Skip to content

In northern England located in the town of Barnard Castle in County Durham the Bowes Museum is to be found. This museum built by Jules Pellechet and John Edward Watson was intended to house the art collection of John Bowes and his wife Joséphine Benoîte Coffin-Chevallier. John and Joséphine both came from wealthy families and had royal blood. Joséphine was the Countess of Montalbo, the Republic of San Marino. The museum opened its door in 1892 after the passing of the couple.

The Bowes Museum is a richly modelled building with large windows and mansard roofs, which was typical for the French Second Empire. Around the museum there are beautiful landscaped gardens with a French feel. Sir Nicholas Pevsner, a German-British art historian considered the building “… big, bold and incongruous, looking exactly like the town hall of a major provincial town in France. In scale it is just as gloriously inappropriate for the town to which it belongs (and to which it gives some international fame) as in style”.

The couple left many beautiful art pieces after their death with approximately 15.000 pieces of European fine and decorative arts. Beautiful paintings can be found of the hand of Anthony van Dyck, Fransisco Goya and more great artists. 

Not to be forgotten the museum contains Delftware. The museum houses two plates by Willem Jansz. Verstraeten made in circan1675. Although it is impossible to identify the work of the 45 potters in Haarlem and to attribute objects to one potter, there is one exception: the wares of Willem Jansz. Verstraeten, who is considered the most important potter in the city of Haarlem during the second quarter of the seventeenth century. He started his career by making Majolica. Later on he introduced important technical innovations, which marked the end of the majolica production. From around 1640 his factory created earthenware, which had a layer of white tin-glaze on the reverse. Together with other innovations (such as the blue and white color pattern), the workshop of Verstraeten was able to compete with the so sought after Chinese porcelain.

In 1642 Verstraeten suffered a stroke and he decided to turn his pottery over to his son Gerrit. Against all odds Willem made a good recovery and set up a new factory in the same year. Father and son both signed a contract in which the production of earthenware was divided between them. The contract was based on the decoration or the material of the earthenware. Some think that father and son agreed that Gerrit would make the new faience inspired on the blue and white Chinese porcelain and the father would focus on the production of old-fashioned majolica. They state that the contract has been based – almost certainly – on the material and not on the decoration, since there was no need to produce earthenware with Chinese decoration before the year 1647 in which imports of Chinese porcelain came to a halt. Hollandts Porceleyn (Dutch porcelain – as the earthenware mistakenly was called) was in fact in the first 25 years faience with a non-Chinese decoration.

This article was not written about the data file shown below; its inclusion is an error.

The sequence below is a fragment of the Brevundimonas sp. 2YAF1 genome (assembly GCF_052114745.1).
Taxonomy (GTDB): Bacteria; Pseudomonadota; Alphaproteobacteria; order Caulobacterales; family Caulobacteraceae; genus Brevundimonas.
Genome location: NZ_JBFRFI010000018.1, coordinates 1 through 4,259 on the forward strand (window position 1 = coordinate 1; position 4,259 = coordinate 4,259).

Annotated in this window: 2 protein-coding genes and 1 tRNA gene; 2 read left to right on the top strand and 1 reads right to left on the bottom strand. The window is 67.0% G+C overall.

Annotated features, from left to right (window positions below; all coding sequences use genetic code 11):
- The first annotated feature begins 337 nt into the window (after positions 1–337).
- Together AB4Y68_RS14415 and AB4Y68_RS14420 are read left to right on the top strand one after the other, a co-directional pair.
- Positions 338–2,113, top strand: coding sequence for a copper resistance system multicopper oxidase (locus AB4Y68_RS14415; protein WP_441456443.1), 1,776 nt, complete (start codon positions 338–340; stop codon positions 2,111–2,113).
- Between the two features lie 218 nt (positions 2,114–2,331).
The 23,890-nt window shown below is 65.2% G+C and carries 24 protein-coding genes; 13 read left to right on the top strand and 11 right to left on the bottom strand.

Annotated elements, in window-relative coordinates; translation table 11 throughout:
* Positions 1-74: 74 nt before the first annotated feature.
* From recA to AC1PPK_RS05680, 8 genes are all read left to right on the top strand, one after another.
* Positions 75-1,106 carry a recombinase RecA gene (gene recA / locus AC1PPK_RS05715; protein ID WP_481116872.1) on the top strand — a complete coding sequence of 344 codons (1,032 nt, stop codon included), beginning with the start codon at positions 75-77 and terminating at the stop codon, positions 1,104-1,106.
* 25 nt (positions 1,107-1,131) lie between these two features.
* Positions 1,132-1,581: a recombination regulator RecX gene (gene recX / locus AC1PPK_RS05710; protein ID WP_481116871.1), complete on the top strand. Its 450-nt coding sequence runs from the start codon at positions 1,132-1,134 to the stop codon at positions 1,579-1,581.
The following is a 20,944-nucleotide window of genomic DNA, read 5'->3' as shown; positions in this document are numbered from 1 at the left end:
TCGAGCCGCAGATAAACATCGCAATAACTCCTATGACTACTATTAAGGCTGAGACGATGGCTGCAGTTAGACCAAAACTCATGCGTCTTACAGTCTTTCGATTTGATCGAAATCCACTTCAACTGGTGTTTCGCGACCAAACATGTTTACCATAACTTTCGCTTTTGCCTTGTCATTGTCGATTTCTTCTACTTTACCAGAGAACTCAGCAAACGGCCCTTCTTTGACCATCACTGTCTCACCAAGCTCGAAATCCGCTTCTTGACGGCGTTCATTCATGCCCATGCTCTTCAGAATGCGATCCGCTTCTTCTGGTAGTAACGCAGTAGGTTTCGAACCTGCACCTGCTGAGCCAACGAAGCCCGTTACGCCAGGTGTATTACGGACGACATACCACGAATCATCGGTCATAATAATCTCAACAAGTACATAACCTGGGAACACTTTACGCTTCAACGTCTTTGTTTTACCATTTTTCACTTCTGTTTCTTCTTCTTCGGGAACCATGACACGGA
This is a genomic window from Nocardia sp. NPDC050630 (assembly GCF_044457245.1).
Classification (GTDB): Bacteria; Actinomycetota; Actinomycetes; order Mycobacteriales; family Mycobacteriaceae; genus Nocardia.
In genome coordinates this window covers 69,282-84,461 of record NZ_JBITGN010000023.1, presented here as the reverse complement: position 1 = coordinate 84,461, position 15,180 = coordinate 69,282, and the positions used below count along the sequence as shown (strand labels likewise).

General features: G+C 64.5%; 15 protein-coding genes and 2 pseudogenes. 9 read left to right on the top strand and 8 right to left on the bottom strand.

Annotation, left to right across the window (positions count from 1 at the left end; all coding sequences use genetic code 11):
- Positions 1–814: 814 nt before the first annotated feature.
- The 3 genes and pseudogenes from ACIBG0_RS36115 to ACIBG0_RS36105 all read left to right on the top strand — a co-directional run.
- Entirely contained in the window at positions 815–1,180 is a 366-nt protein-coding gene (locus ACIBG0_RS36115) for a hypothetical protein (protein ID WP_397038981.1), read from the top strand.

Willem Verstraeten tried several times to get out of the contract with his son, he also wanted to make Hollandts porceleyn. What started with a few skirmishes, ended in a whole series of controversial legal cases, involving numerous witness statements by colleagues. The cases were centered around the question what Hollandts porceleyn was exactly. While Willem focussed on the decoration, his son was aiming at the material. According to Willem faience referred to white goods with a small amount of decoration, porcelain on the other hand was faience with full decoration. In contrast to this, Gerrit stated that all better made flatware was called Hollandts porceleyn, irrespective of the decoration. Willem got the top of the Delft ‘Dutch porcelain makers’ to testify in favour of his point of view. Despite the existence of the archives of these court cases, it is still rather difficult to find out if the contract father and son signed was based on the material or on the decoration.

Finally in the autumn of 1650, the ruling of the Court of Holland handed down to the effect that Willem could produce wares with new inventions but not in the manner of porcelain. The last judgment, that of the High Court, is not known; possibly a settlement was reached in the end. This outcome had as result that Willem Verstraeten continued making faience, but at first without the Chinese full decoration, since he had stated in several court cases that the Chinese decoration was the main characteristic of Hollandts porceleyn. Instead of the Chinese decoration he focussed on a more Italian style pattern.

Back To Top